Monday, February 13, 2017

The Care and Keeping of Your Extroverted Characters

So in my last post I talked about introverts and some things to keep in mind when writing them.  The thing is, while you have extroverted writers (one of them used to run this blog), there's a very VERY large number of introverts who write as well, and in fact a lot of writers are somewhere on the introverted scale, because while our extroverted friends are busy hanging out with people, we're communicating in other, non-verbal ways.

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As I live with multiple extroverts and have befriended a few, I've learned a few things.  If any extroverts want to correct me or add anything, I will be eternally grateful.  And just like with my last post, everybody's different, and not all of these things are true for everybody.

That being said, let's get on to a few things to remember when writing (or just generally interacting with) your extroverted people.  Because let's be fair, they need taken care of and are kind of your pets.

1. Extroverts get their energy from other people, and like to make friends.
Just like how introverts get their energy from solitude, extroverts need to be around people to charge up.  This doesn't mean they don't appreciate peace and quiet, they might even relish it, but eventually they have to resurface for some human interaction.  Make sure they get this as often as food and water, and be sure to let them socialize with other extroverts on their daily walks.

2. They can be impulsive or randomly decide things.
Of course this can be true of some introverts, and this isn't true for all extroverts, but I've found that as a general rule, extroverts are more willing to dive headfirst into things.  You may need to occasionally hold them back by their sweatshirt hood and give them a little talk about responsibility and waiting until everything's been thought through.

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3. They can be very open about how they feel.
If you have a feely extrovert, they're probably not going to hide it as much as you might.  They're going to want someone there to talk about their feelings and have a shoulder to cry on or an ear to squeal into deafness.  These moments are best with tea and your extrovert's favorite blanket, and can be improved by promising them a social event the next day.  Feeling type extroverts aren't shy about their emotions and often process them externally, talking through their problems instead of hiding for a while to sort them out alone.  Always have other extroverts available in case you need backup for an emotional breakdown, and find someone to take care of yours for a day or so afterwards while you process the emotions they've given you.  

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4. They can talk without thinking.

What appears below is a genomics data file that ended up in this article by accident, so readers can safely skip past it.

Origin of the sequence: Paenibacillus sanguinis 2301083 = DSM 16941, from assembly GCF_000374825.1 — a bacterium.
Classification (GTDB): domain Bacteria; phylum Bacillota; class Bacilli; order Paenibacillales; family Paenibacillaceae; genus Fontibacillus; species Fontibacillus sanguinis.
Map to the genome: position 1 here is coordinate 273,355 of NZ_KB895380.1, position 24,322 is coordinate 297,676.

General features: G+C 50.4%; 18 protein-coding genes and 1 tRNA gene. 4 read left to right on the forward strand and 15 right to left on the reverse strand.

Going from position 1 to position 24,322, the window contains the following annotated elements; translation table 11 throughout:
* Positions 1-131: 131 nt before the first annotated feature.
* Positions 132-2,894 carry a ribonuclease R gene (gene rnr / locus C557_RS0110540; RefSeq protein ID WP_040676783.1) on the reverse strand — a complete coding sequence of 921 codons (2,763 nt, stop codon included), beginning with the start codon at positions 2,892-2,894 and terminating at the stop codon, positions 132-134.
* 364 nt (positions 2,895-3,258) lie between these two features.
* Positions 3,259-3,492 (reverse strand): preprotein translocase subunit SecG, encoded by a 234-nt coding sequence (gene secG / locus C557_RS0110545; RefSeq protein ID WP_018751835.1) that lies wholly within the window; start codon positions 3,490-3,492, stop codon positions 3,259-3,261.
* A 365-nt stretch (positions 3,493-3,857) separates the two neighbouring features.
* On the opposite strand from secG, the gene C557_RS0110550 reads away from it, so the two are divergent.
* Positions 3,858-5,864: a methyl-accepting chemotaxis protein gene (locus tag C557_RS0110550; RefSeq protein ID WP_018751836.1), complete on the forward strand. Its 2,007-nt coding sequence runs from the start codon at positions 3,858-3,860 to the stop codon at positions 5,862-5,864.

Most introverts like to think about what we're about to say before we say it.  Extroverts don't do that as easily, so you have to remember that what your introvert says might just be a random thought that popped into their head.  Sometimes this can be mean, or hurt your feelings, but they might not realize that.  Be patient with your extrovert and remind them that it's best to think about what they say and the consequences it might have.


So there you have it!  Some ways to keep your extroverted characters happy and healthy.  Keep in mind that they're not all the same, but they all need a good introvert to take care of them and keep them from doing anything silly like buying all the chocolate in the store, shutting themselves up for too long, or spilling their emotions to the obliging lamppost.  Have fun writing them, and don't be afraid to ask them for advice if you're not sure how they work.  

*And please remember that I myself am not an extrovert, so I might not be right about everything.  If there's anything you'd like to add, feel free to use the comment section.


3 comments:

  1. Well said, and extroverted Mother would like a blanket, a cup of coffee and too much chocolate to prevent squealing at lamp posts.

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  2. Haha, that's pretty accurate (although the impulsive part is probably more of an N vs. T distinction, but who knows?). Introverts can be pets too, remember! Extroverts are like dogs. Introverts are like cats who have to be dragged everywhere. (But unlike cats, I think some actually enjoy it.)

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  3. Fairly accurate, I'd say. Addendum to no. 1: Extroverts not only receive energy from people, but they can tend to give it as well. Obviously, sometimes it can be a little overwhelming. I would agree that impulsiveness isn't necessarily an element of extroversion.

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